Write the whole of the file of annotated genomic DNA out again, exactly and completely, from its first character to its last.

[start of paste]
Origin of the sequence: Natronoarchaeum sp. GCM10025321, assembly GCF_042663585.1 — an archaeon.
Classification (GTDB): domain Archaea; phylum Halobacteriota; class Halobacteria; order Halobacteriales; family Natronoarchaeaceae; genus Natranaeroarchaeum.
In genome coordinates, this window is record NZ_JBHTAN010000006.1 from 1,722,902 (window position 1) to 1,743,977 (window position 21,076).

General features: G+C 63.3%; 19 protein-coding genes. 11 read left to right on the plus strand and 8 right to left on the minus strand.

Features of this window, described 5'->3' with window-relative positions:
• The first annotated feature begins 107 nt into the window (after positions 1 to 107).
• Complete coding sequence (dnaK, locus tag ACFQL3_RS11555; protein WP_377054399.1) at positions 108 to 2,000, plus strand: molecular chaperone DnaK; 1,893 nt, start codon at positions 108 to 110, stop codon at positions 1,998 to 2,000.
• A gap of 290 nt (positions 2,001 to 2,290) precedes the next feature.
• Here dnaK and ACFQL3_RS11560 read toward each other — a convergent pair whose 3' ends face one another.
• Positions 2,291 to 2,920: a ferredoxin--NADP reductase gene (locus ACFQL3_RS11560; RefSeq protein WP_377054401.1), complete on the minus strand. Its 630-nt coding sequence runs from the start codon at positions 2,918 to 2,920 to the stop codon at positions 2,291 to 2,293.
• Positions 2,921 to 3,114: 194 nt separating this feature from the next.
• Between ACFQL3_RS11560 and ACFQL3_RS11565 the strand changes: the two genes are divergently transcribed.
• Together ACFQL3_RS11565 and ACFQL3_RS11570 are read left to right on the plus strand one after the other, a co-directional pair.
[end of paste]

Origin of the sequence: Natronoarchaeum sp. GCM10025321, assembly GCF_042663585.1 — an archaeon.
Classification (GTDB): domain Archaea; phylum Halobacteriota; class Halobacteria; order Halobacteriales; family Natronoarchaeaceae; genus Natranaeroarchaeum.
In genome coordinates, this window is record NZ_JBHTAN010000006.1 from 1,722,902 (window position 1) to 1,743,977 (window position 21,076).

General features: G+C 63.3%; 19 protein-coding genes. 11 read left to right on the plus strand and 8 right to left on the minus strand.

Features of this window, described 5'->3' with window-relative positions:
• The first annotated feature begins 107 nt into the window (after positions 1 to 107).
• Complete coding sequence (dnaK, locus tag ACFQL3_RS11555; protein WP_377054399.1) at positions 108 to 2,000, plus strand: molecular chaperone DnaK; 1,893 nt, start codon at positions 108 to 110, stop codon at positions 1,998 to 2,000.
• A gap of 290 nt (positions 2,001 to 2,290) precedes the next feature.
• Here dnaK and ACFQL3_RS11560 read toward each other — a convergent pair whose 3' ends face one another.
• Positions 2,291 to 2,920: a ferredoxin--NADP reductase gene (locus ACFQL3_RS11560; RefSeq protein WP_377054401.1), complete on the minus strand. Its 630-nt coding sequence runs from the start codon at positions 2,918 to 2,920 to the stop codon at positions 2,291 to 2,293.
• Positions 2,921 to 3,114: 194 nt separating this feature from the next.
• Between ACFQL3_RS11560 and ACFQL3_RS11565 the strand changes: the two genes are divergently transcribed.
• Together ACFQL3_RS11565 and ACFQL3_RS11570 are read left to right on the plus strand one after the other, a co-directional pair.